As a final core condition, Europe must work to remedy the lack of cohesion between the West Bank and Gaza so as to ensure there is a working linkage between all areas of Palestine. The failure to establish a single territorial unit hitherto has markedly undermined Palestinian efforts at cohesion and unity as division has succeeded into fostering two distinct social and cultural identities. To ensure that any prospective winner has the capacity to project their governance across the Palestinian territories, work on unity must be given priority.
Overall, the importance of facilitating elections in Palestine as quickly as possible is becoming more and more apparent for international observers and relevant stakeholders in the Palestinian case. What enjoys less consensus, however, is that for elections in Palestine to be held properly and successfully, they must enjoy the same guarantees that elections in Europe and elsewhere do. As Zaher Birawi, British-Palestinian journalist and chairman of the NGO EuroPal Forum, notes: "While the PA do not appear serious in going for elections, the role of the European bloc is to push towards the elections regardless of the result and to encourage the Palestinians to transition towards democracy by confirming to them that the results of the elections will be respected without discrimination."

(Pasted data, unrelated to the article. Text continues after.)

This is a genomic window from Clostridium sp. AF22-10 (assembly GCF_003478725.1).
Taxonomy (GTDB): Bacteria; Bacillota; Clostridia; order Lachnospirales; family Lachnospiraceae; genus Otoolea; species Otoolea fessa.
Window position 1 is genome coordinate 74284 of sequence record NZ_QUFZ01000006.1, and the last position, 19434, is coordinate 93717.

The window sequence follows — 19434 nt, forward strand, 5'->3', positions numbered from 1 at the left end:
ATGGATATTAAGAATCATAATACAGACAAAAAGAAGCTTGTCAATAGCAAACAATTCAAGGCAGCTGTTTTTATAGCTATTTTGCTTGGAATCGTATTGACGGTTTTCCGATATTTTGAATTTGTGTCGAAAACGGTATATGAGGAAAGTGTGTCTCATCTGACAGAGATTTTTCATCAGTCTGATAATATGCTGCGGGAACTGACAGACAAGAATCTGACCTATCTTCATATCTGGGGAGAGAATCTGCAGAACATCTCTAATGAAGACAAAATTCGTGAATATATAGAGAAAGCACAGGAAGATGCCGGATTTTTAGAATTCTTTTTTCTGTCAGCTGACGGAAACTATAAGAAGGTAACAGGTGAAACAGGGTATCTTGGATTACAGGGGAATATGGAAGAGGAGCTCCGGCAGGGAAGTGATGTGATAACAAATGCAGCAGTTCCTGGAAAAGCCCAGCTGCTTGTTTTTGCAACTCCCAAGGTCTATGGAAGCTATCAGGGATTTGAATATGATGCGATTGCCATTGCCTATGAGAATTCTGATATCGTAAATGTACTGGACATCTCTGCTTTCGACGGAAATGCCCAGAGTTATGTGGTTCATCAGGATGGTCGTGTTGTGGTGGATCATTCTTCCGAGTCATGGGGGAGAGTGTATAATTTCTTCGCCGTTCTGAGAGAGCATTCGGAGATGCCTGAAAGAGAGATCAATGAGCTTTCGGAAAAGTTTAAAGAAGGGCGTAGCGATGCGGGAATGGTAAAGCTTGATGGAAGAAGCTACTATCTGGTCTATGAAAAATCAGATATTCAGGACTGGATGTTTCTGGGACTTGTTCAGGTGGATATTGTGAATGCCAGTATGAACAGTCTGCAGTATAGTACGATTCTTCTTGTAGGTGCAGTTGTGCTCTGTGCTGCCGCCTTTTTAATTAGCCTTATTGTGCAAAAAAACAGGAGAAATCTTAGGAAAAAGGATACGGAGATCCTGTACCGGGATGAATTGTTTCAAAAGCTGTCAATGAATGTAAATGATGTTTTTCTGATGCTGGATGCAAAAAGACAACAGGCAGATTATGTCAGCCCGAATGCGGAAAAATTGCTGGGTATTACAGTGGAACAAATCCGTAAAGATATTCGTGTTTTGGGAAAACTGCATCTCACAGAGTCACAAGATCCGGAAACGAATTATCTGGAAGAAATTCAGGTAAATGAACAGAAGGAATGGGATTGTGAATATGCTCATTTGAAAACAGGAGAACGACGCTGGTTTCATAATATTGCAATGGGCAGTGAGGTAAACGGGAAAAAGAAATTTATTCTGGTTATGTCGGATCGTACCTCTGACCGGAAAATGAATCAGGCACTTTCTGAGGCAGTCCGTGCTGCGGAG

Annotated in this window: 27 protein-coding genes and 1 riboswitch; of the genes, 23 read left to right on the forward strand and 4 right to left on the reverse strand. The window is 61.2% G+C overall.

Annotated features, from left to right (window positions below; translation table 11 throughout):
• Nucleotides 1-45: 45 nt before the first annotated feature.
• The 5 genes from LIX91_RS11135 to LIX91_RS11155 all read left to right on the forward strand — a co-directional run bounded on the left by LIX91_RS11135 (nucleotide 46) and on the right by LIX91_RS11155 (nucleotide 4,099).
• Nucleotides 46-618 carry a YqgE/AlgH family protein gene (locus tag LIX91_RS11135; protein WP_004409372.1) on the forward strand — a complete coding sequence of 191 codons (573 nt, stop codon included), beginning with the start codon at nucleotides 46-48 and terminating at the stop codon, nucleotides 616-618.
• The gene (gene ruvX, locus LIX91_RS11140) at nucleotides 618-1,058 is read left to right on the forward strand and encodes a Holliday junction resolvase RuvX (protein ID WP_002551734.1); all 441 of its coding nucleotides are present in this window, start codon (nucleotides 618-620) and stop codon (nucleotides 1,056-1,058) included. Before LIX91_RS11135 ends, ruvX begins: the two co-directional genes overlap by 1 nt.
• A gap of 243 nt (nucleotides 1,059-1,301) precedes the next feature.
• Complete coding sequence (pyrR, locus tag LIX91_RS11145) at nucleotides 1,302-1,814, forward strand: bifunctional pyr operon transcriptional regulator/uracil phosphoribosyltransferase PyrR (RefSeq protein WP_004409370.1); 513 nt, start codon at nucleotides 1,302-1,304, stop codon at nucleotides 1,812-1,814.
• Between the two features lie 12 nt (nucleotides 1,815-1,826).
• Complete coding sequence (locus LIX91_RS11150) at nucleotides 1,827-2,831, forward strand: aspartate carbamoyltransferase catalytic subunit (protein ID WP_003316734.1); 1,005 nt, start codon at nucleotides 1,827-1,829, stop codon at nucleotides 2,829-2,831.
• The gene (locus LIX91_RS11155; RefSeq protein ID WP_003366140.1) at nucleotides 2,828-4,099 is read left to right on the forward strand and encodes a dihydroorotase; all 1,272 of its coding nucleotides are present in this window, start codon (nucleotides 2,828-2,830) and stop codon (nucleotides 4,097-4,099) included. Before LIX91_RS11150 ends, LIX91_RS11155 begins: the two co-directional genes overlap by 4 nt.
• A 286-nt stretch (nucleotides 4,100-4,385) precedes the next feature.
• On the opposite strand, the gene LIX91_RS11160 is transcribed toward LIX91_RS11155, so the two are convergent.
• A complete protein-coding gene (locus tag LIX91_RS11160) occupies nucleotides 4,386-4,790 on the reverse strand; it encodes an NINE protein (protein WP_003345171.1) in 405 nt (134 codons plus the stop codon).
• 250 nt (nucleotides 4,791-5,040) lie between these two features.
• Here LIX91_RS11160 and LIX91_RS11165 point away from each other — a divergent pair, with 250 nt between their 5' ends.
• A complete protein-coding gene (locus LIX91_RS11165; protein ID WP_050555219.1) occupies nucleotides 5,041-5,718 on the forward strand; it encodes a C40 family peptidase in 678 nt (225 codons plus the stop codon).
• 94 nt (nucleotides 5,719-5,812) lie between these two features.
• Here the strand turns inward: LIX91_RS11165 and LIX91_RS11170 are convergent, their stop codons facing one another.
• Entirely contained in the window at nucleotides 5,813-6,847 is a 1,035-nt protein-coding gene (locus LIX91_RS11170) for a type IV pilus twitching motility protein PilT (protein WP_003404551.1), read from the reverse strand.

He notes that if "the European bloc is serious about renewing the leadership of Palestine in a democratic fashion the appropriate steps must be made to ensure the viability of the electoral process – this is important insofar as the Americans are neither interested nor willing to help and Europe now finds itself in an important moment for its work on Palestine."
In this light, Zaher is spot on – with 2020 now underway, Europe now finds itself under the spotlight for its work on the Palestine issue. This year, how Europe manages its calls for Palestinian elections will not only define how Europe is seen on an international stage but will also define the extent to which Europe is adhering to its own Palestine policy. Until Europe's strategy becomes clearer, its calls for elections will remain under the spotlight.
On 23 November 2019, EuroPal Forum and Middle East Monitor co-hosted a conference at the Holiday Inn Bloomsbury in London on the relations between Europe and Palestine. A first of its kind, the conference brought together individuals at the forefront of discourse on Palestine in
As the European Court of Justice (ECJ) rules that European Union countries must identify products made in Israeli settlements in the occupied Palestinian territory, MEMO and EuroPal Forum are hosting a conference to discuss the EU’s position on major issues related to the occupat